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GOD & TEXAS: Doing my best?

Do you remember the SMILE song?

Someone is needing a smile from you,

Someone whose clouds overwhelm the blue;

And perhaps a little smile or two,

Would help him along, just a smile from you.

The composer, E. Edwin Young, served as Dean of the School of Music at Hardin-Simmons University in Abilene, Texas, from 1934-1956. Born in Unadilla, Nebraska, in 1895, Ensign Edwin Young immigrated to Texas where his musical gifts flourished. He passed away July 22, 1980, and was buried in Elmwood Memorial Park, Abilene.

Young and his wife Gladys Irene, were both accomplished pianists, and the proud parents of two children, Patricia and David. Together with British Evangelist Rodney “Gipsy” Smith, Edwin and Gladys traveled the world leading the music at revival meetings while introducing their original music.

Edwin composed 27 songs that were printed in over 43 publications. Besides the humorous SMILE song, Edwin composed such theologically sound hymns as Count the Cost, He Will Keep His Own, and Holy Spirit From Above. And there was another song brewing in his spirit that still challenges Christians to this day!

In 1924, Young heard a preacher tell a true story of an act of bravery. Edward Spencer was a young Bible college student at a seminary on the shores of Lake Michigan in Evanston, Illinois. On the stormy morning of September 8, 1860, Ed heard that two ships had collided near shore. He ran to the beach and saw scores of people drowning.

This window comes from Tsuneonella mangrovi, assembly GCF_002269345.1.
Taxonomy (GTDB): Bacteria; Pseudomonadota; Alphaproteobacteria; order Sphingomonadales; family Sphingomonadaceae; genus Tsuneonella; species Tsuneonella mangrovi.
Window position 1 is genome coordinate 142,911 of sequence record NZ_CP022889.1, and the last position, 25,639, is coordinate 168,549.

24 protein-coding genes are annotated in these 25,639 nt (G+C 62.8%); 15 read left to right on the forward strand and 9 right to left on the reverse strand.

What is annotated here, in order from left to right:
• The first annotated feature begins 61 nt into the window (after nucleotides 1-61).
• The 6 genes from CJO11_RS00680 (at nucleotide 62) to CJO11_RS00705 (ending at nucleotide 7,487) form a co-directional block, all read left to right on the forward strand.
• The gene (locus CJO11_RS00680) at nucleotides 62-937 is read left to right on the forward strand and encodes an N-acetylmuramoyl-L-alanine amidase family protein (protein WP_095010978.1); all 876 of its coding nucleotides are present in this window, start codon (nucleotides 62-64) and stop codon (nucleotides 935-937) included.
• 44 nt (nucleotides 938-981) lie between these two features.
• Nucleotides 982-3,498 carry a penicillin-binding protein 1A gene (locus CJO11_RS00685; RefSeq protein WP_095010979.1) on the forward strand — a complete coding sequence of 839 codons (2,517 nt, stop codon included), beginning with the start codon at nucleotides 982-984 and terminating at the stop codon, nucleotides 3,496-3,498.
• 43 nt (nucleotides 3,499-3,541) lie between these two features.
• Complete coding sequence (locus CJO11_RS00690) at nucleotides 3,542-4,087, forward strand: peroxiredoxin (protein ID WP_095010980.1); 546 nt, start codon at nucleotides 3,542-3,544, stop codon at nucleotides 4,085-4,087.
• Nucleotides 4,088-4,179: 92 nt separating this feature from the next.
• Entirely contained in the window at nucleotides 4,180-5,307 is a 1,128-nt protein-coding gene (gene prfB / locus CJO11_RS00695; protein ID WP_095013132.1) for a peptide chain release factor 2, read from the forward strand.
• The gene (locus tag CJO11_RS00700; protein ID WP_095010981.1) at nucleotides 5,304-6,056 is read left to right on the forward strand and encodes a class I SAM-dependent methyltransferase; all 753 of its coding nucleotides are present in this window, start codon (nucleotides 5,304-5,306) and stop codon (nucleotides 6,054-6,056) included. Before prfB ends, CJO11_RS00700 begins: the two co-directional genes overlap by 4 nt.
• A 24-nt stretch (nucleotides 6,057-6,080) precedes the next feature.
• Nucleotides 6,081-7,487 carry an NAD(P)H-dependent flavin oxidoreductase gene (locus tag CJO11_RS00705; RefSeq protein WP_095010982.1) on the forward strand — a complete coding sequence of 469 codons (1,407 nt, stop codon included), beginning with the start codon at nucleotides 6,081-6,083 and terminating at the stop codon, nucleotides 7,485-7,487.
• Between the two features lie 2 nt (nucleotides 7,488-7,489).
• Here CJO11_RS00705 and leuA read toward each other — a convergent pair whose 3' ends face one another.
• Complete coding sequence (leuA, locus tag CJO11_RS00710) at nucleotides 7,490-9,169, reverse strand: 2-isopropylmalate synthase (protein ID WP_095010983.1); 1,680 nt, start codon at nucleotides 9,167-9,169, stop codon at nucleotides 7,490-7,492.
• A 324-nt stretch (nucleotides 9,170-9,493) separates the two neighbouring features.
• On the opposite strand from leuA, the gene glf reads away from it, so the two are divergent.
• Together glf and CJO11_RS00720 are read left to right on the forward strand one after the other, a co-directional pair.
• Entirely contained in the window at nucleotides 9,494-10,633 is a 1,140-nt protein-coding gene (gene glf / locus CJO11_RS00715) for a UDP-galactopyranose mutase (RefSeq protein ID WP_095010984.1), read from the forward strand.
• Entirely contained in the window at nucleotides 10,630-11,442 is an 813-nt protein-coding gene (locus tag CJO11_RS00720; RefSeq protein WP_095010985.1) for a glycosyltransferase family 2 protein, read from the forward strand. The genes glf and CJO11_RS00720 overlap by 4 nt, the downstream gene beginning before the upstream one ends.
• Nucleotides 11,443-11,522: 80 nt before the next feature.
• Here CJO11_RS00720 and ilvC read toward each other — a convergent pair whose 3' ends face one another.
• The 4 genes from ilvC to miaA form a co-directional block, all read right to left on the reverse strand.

Without hesitation, Ed jumped into the churning waters and began rescuing as many victims as he could. People on shore cautioned Ed that he should stop because he was already injured and exhausted. But Ed responded, “I must do my best to save as many as possible.” Ed eventually saved 17 people in 16 attempts, and finally collapsed on the beach. When people gathered around, Ed kept asking, “Have I done my best?”

Young wondered what ever happened to Spencer, and eventually found him living as an invalid in a modest house in Phoenix, Arizona. The injuries sustained on that day of rescue caused Ed to have life-long health issues. But knowing that he did his best sustains him.

Using the words of Ed Spencer as he rescued the dying, Young wrote the stirring song, “Have I Done My Best for Jesus?” The first verse and chorus state:

I wonder, have I done my best for Jesus,

Who died upon the cruel tree?

To think of His great sacrifice at Calv’ry!

I know my Lord expects the best from me.


How many are the lost that I have lifted?

How many are the chained I’ve helped to free?

I wonder, have I done my best for Jesus,

When He has done so much for me?

Have you done your best for Jesus? “The fruit of the righteous is a tree of life, and he who wins souls is wise.” (Proverbs 11:30 NKJV)


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